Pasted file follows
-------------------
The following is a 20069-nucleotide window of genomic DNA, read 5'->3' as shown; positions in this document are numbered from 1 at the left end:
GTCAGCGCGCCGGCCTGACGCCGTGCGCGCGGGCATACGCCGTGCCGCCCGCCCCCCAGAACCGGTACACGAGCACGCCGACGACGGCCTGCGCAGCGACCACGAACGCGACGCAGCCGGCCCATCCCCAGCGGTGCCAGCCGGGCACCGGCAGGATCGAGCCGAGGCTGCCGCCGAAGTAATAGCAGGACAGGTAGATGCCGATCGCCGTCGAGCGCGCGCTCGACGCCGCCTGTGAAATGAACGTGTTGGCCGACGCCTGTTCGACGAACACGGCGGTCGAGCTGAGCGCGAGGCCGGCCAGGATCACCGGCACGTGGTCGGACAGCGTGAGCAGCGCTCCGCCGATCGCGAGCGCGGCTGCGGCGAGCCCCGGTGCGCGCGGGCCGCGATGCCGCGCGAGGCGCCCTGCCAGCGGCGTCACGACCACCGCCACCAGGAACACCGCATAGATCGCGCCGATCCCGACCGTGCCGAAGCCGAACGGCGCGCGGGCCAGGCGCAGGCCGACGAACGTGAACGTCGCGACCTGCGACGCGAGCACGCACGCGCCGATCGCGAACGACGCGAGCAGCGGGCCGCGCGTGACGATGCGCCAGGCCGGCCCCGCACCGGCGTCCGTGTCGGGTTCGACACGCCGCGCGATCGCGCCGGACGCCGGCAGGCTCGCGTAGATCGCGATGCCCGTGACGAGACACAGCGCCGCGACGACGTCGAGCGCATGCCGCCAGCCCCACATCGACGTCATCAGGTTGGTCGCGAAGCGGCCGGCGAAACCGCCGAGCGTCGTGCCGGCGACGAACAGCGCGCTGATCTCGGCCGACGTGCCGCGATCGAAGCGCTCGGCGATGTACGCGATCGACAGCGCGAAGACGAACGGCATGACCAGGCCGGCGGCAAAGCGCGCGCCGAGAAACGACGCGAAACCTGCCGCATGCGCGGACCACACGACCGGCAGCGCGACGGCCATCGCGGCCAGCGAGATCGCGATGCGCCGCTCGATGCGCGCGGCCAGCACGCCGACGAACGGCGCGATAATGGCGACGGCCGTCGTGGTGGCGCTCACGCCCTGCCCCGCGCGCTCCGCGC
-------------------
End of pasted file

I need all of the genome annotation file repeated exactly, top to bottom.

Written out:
The following is a 20069-nucleotide window of genomic DNA, read 5'->3' as shown; positions in this document are numbered from 1 at the left end:
GTCAGCGCGCCGGCCTGACGCCGTGCGCGCGGGCATACGCCGTGCCGCCCGCCCCCCAGAACCGGTACACGAGCACGCCGACGACGGCCTGCGCAGCGACCACGAACGCGACGCAGCCGGCCCATCCCCAGCGGTGCCAGCCGGGCACCGGCAGGATCGAGCCGAGGCTGCCGCCGAAGTAATAGCAGGACAGGTAGATGCCGATCGCCGTCGAGCGCGCGCTCGACGCCGCCTGTGAAATGAACGTGTTGGCCGACGCCTGTTCGACGAACACGGCGGTCGAGCTGAGCGCGAGGCCGGCCAGGATCACCGGCACGTGGTCGGACAGCGTGAGCAGCGCTCCGCCGATCGCGAGCGCGGCTGCGGCGAGCCCCGGTGCGCGCGGGCCGCGATGCCGCGCGAGGCGCCCTGCCAGCGGCGTCACGACCACCGCCACCAGGAACACCGCATAGATCGCGCCGATCCCGACCGTGCCGAAGCCGAACGGCGCGCGGGCCAGGCGCAGGCCGACGAACGTGAACGTCGCGACCTGCGACGCGAGCACGCACGCGCCGATCGCGAACGACGCGAGCAGCGGGCCGCGCGTGACGATGCGCCAGGCCGGCCCCGCACCGGCGTCCGTGTCGGGTTCGACACGCCGCGCGATCGCGCCGGACGCCGGCAGGCTCGCGTAGATCGCGATGCCCGTGACGAGACACAGCGCCGCGACGACGTCGAGCGCATGCCGCCAGCCCCACATCGACGTCATCAGGTTGGTCGCGAAGCGGCCGGCGAAACCGCCGAGCGTCGTGCCGGCGACGAACAGCGCGCTGATCTCGGCCGACGTGCCGCGATCGAAGCGCTCGGCGATGTACGCGATCGACAGCGCGAAGACGAACGGCATGACCAGGCCGGCGGCAAAGCGCGCGCCGAGAAACGACGCGAAACCTGCCGCATGCGCGGACCACACGACCGGCAGCGCGACGGCCATCGCGGCCAGCGAGATCGCGATGCGCCGCTCGATGCGCGCGGCCAGCACGCCGACGAACGGCGCGATAATGGCGACGGCCGTCGTGGTGGCGCTCACGCCCTGCCCCGCGCGCTCCGCGC